Early doses of antibiotics intensify the metabolism, causing extraction of more calories than normal from food, leading to weight gain. Dr. Blaser said a 15-year-long epidemiological study in England found that children treated with antibiotics in the first months of life had a 22 percent higher rate of obesity than those who didn't receive antibiotics during that time period. The findings, he said, may help explain the rise in type 2 diabetes in children.
A mouse study, done earlier by the team, reached similar conclusions about antibiotics altering the metabolism and immune system, he said. But evidence long has existed that antibiotics cause weight gain.
"One of the things that pointed me in this direction was the knowledge over the last 60 years that farmers were giving low doses of antibiotics to livestock to fatten them up," Dr. Blaser said. "Antibiotics are growth promoters, and they established the principles that antibiotics early in life affect early development."
The research also documented changes induced by antibiotics in different T-cell populations in the immune system.
"We are changing the composition of the natural flora and the change in composition is happening at a critical time in the child's development," Dr. Blaser said. "What happens in early life sets the stage for overall development for the rest of the person's life."
He's now working to identify how changes in the natural flora, or "microbiota," cause changes to metabolism and the immune system with hope of developing a probiotic treatment to restore the natural flora to counter or reduce the health impacts of antibiotics.
Dr. Srinivasan praised Dr. Blaser's research that identifies other health concerns linked to the use of antibiotics. But the focus is on bacterial resistance.
"Certainly the situation with antibiotic resistance is getting worse," he said. "Bacteria are developing resistance to more antibiotics, making it more difficult to treat patients or to find the right treatments for the right patients."
The overuse of antibiotics isn't limited by age group.
A University of Pittsburgh-based research team, using Medicare Part D data from 2007 to 2009, found that one in five people 65 and older are taking at last one course of antibiotic during any three-month season of the year, with 47 percent taking at least one dose of antibiotics sometime during the year.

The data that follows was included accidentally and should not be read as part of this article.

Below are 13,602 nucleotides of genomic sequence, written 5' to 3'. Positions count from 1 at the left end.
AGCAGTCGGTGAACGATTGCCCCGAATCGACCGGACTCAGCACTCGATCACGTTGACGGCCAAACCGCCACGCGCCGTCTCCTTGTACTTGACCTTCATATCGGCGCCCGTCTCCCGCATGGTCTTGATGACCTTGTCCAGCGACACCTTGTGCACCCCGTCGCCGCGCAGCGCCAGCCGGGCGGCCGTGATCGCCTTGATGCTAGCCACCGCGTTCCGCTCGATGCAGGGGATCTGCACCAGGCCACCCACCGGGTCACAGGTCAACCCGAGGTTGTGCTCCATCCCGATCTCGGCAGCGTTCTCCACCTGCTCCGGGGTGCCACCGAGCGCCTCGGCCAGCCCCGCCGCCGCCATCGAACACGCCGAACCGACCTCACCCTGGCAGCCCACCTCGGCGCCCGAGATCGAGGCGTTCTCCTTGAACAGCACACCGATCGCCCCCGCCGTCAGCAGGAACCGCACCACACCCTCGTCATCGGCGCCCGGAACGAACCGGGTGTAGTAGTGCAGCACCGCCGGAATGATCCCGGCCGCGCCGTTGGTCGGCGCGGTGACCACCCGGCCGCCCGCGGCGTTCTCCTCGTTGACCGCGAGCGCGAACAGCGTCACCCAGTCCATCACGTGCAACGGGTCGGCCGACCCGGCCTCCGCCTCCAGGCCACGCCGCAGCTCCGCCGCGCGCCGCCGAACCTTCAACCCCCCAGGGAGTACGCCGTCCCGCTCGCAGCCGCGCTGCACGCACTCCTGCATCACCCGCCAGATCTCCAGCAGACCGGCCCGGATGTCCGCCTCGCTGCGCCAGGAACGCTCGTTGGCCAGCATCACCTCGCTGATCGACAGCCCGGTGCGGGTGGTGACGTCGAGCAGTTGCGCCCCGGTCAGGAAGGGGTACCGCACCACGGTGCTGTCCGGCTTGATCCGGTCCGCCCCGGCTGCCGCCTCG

The study was published Sept. 24 online in the Journal of the American Medical Association's Archives of Internal Medicine.
Doctors who treat older adults in Southern states prescribe antibiotics more often than any other region in the United States, the study says. On average, 21.4 percent of older adults in the South are taking antibiotics during any three-month period of the year. Western states have the lowest seasonal rate of 17.4 percent, with the Northeast at 18.2 percent and the Midwest at 19.2 percent. The usage rate is highest January through March, and lowest from July through September.
The study found variations in antibiotic use across the regions, even after researchers adjusted for differences in population, suggesting that physicians and health care systems differ region to region in how antibiotics are prescribed.
Oregon and Wyoming had the lowest rate of antibiotic use among seniors, while Alabama and Mississippi had the highest. Pennsylvania ranked 23rd with 46 percent of older adults taking a course of antibiotics at least once during the year.
"Some conditions require antibiotics and some don't justify the use of antibiotics," said Yuting Zhang, the study author and assistant professor at Pitt's department of health policy and management. "Some regions do really well. What can we learn from them? What programs are they using? Can programs they are using in the West be adapted to the South?"
First Published November 5, 2012 12:00 am